But the excerpt also calls for a complete end to the politics of violence and domination. That meant not only obeying the command of Jesus to reject empire, but also to refuse alignment with the Zealots and Sicarii — the resistance assassins who specialized (like Palestinian resisters today) in knifing occupation soldiers.
Though sympathetic to the resistance, Mark’s Jesus evidently saw the counter-productivity of tit-for-tat violence. He exhibits no sympathy for the Zealot recruiters who between 66 and 70 traveled throughout Palestine calling on Jewish patriots to defend their homeland by joining guerrilla forces. Instead, Mark’s Jesus counsels his followers to flee to the mountains (Mark 13:14-16). They were to do so not out of cowardice, but from apocalyptic conviction that God’s order of justice could not be established by the sword. Obeying Jesus’ direction meant that Christians were not only threatened by Romans but by Jews who accused Jesus’ followers of treason.
How should today’s Liturgy of the Word affect people of faith whose Commanders-in-Chief repeat the crimes of the Seleucid Antiochus IV and the Roman Titus — both of whom thought of themselves as doing God’s work in destroying what they despised as a superstitious, primitive, tribal, and terrorist religion? (Yes, that’s what they thought of Judaism!)
Today’s readings recommend that we adopt an apocalyptic vision. That means attempting to grasp the worldview of empire’s victims rather than of its agents — i.e. attempting to understand the reasons behind acts of terrorism like those which unfolded yesterday in Paris.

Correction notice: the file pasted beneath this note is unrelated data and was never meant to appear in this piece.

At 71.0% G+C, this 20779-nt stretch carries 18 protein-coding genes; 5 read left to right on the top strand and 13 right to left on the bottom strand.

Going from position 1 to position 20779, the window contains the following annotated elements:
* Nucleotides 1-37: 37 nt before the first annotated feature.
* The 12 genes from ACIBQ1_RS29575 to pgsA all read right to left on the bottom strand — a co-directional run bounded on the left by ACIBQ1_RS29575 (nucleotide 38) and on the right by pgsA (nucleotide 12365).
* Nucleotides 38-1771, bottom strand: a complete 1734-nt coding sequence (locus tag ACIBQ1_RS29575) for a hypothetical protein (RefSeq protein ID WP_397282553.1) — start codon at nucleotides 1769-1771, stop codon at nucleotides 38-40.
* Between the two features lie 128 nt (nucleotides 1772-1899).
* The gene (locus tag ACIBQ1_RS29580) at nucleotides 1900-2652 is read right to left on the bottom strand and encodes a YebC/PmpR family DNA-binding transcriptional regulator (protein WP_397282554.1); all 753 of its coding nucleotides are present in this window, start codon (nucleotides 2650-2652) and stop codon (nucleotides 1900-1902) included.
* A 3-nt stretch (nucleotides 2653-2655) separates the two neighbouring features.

More basically adopting apocalyptic vision means rejecting defense of the present order and allowing it to collapse. It entails total rejection of U.S. and French imperial ambitions and practices. It signifies refusing to treat as heroes those who advance the policies of destruction and desecration inevitably intertwined with imperial ambition. It means letting go of the privileges and way of life that depends on foreign conquest and vilification as “terrorists” patriots desperately defending their countries from invasion by imperial forces. It means determining what such rejection might signify for our consumption patterns and lifestyles, and supporting one another in the counter-cultural decisions such brainstorming will evoke.
Missing the insights of contemporary scripture scholarship, fundamentalists routinely teach that apocalypse is about the end of the world — not about the end of particular empires. In a sense, they are right. Apocalypse is about the end of the world. The entire Jewish universe was anchored in the temple. Its defilement by the Greek Antiochus IV, its complete destruction by the Roman Titus seemed like the end of the world to the Jews. The threat of westernizing the Arab world might seem that way to the occupied Muslim world today. And the end of the American Way of Life premised on resource wars under cover of a “war on terrorism” might strike us as the end of everything we hold dear.
However, the apocalyptic message of hope is that the passage of empire and nationalism is not really the end. Instead it represents an opportunity for a new beginning. In the words Mark put in Jesus’ mouth this morning, “Do not be alarmed . . . This is but the beginning of the birth-pangs.”
Ironically, tragic events like yesterday’s massacre remind followers of the Judeo-Christian tradition to abandon a past based on dominion and violence and to create the entirely new reality based on the apocalyptic visions of Daniel and Jesus.